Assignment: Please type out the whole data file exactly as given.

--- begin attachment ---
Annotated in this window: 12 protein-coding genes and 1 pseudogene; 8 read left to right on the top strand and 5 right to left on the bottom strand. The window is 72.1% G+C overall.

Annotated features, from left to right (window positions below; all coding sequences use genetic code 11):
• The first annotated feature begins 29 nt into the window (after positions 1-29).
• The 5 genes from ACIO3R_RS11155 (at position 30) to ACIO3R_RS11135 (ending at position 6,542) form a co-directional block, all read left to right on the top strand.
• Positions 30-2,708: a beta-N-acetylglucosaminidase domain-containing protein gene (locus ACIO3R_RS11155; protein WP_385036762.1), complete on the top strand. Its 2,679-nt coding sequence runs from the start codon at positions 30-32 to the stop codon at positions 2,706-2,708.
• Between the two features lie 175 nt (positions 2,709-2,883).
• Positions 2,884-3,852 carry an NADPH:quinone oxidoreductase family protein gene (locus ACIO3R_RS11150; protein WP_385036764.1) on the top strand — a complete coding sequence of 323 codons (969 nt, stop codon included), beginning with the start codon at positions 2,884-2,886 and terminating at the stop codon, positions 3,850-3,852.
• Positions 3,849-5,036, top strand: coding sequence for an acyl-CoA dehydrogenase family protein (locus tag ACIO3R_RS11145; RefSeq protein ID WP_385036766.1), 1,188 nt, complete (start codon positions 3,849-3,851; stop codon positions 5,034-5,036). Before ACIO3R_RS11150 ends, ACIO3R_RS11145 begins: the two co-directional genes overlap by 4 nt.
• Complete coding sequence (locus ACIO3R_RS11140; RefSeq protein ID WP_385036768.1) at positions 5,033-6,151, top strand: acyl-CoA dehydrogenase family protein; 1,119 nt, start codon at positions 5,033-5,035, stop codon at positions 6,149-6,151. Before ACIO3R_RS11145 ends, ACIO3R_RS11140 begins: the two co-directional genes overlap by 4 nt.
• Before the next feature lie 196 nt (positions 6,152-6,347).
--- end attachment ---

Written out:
Annotated in this window: 12 protein-coding genes and 1 pseudogene; 8 read left to right on the top strand and 5 right to left on the bottom strand. The window is 72.1% G+C overall.

Annotated features, from left to right (window positions below; all coding sequences use genetic code 11):
• The first annotated feature begins 29 nt into the window (after positions 1-29).
• The 5 genes from ACIO3R_RS11155 (at position 30) to ACIO3R_RS11135 (ending at position 6,542) form a co-directional block, all read left to right on the top strand.
• Positions 30-2,708: a beta-N-acetylglucosaminidase domain-containing protein gene (locus ACIO3R_RS11155; protein WP_385036762.1), complete on the top strand. Its 2,679-nt coding sequence runs from the start codon at positions 30-32 to the stop codon at positions 2,706-2,708.
• Between the two features lie 175 nt (positions 2,709-2,883).
• Positions 2,884-3,852 carry an NADPH:quinone oxidoreductase family protein gene (locus ACIO3R_RS11150; protein WP_385036764.1) on the top strand — a complete coding sequence of 323 codons (969 nt, stop codon included), beginning with the start codon at positions 2,884-2,886 and terminating at the stop codon, positions 3,850-3,852.
• Positions 3,849-5,036, top strand: coding sequence for an acyl-CoA dehydrogenase family protein (locus tag ACIO3R_RS11145; RefSeq protein ID WP_385036766.1), 1,188 nt, complete (start codon positions 3,849-3,851; stop codon positions 5,034-5,036). Before ACIO3R_RS11150 ends, ACIO3R_RS11145 begins: the two co-directional genes overlap by 4 nt.
• Complete coding sequence (locus ACIO3R_RS11140; RefSeq protein ID WP_385036768.1) at positions 5,033-6,151, top strand: acyl-CoA dehydrogenase family protein; 1,119 nt, start codon at positions 5,033-5,035, stop codon at positions 6,149-6,151. Before ACIO3R_RS11145 ends, ACIO3R_RS11140 begins: the two co-directional genes overlap by 4 nt.
• Before the next feature lie 196 nt (positions 6,152-6,347).